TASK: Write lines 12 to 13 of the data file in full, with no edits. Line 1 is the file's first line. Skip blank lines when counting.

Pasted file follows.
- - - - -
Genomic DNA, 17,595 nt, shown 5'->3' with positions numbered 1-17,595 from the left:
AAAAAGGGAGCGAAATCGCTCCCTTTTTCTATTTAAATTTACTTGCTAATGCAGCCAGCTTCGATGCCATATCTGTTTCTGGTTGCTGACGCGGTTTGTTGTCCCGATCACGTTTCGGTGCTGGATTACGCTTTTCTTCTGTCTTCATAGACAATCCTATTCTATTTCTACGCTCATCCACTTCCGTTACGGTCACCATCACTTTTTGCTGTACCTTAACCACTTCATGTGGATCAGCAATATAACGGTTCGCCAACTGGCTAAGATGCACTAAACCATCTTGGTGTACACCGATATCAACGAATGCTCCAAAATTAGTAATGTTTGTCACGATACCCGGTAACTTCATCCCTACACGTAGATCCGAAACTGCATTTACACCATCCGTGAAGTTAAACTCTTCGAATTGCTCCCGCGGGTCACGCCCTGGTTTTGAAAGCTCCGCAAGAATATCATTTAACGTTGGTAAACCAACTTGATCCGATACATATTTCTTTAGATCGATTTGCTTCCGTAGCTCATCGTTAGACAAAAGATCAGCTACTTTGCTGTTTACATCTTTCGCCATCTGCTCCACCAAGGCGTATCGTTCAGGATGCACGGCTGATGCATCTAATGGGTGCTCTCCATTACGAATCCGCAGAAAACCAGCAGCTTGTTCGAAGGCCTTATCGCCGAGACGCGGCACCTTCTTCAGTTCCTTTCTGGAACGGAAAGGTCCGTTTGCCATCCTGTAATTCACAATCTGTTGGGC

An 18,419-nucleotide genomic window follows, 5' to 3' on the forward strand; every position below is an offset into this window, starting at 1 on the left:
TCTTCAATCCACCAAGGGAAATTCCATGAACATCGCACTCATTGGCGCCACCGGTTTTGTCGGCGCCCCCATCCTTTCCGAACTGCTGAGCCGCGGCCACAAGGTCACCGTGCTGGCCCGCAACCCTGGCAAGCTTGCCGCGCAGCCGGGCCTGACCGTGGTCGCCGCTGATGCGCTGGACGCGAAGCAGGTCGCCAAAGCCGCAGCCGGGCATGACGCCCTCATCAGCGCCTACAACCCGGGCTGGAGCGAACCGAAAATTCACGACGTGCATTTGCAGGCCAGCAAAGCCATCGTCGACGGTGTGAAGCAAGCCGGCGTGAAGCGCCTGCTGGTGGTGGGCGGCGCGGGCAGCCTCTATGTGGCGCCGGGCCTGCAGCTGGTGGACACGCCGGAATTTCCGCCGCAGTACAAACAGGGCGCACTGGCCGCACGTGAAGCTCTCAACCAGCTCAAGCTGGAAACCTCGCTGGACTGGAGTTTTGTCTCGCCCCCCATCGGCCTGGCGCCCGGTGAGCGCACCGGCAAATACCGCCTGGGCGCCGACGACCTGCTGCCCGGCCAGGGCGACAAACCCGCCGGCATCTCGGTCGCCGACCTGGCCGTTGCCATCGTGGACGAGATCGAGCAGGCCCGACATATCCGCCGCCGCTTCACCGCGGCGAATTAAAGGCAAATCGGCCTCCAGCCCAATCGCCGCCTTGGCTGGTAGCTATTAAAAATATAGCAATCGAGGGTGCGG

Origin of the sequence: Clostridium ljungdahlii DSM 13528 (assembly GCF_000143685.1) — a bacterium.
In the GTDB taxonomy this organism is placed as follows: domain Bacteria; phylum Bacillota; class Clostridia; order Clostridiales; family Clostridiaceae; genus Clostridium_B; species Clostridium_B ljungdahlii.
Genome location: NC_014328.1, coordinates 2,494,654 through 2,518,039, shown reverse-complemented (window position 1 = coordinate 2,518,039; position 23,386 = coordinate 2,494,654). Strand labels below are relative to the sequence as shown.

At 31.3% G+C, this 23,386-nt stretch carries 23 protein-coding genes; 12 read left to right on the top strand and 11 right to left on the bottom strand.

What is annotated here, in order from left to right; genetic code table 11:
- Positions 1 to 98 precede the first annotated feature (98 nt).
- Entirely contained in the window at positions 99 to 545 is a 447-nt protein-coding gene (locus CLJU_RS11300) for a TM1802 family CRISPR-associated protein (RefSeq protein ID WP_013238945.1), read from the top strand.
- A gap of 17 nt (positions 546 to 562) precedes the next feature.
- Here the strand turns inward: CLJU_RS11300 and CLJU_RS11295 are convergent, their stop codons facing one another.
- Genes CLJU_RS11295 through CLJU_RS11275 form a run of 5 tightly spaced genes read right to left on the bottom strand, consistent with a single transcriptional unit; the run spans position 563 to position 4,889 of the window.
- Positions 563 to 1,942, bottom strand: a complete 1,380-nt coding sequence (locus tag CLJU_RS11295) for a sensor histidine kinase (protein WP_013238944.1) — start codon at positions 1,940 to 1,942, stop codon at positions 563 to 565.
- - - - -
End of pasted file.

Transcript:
- A gap of 17 nt (positions 546 to 562) precedes the next feature.
- Here the strand turns inward: CLJU_RS11300 and CLJU_RS11295 are convergent, their stop codons facing one another.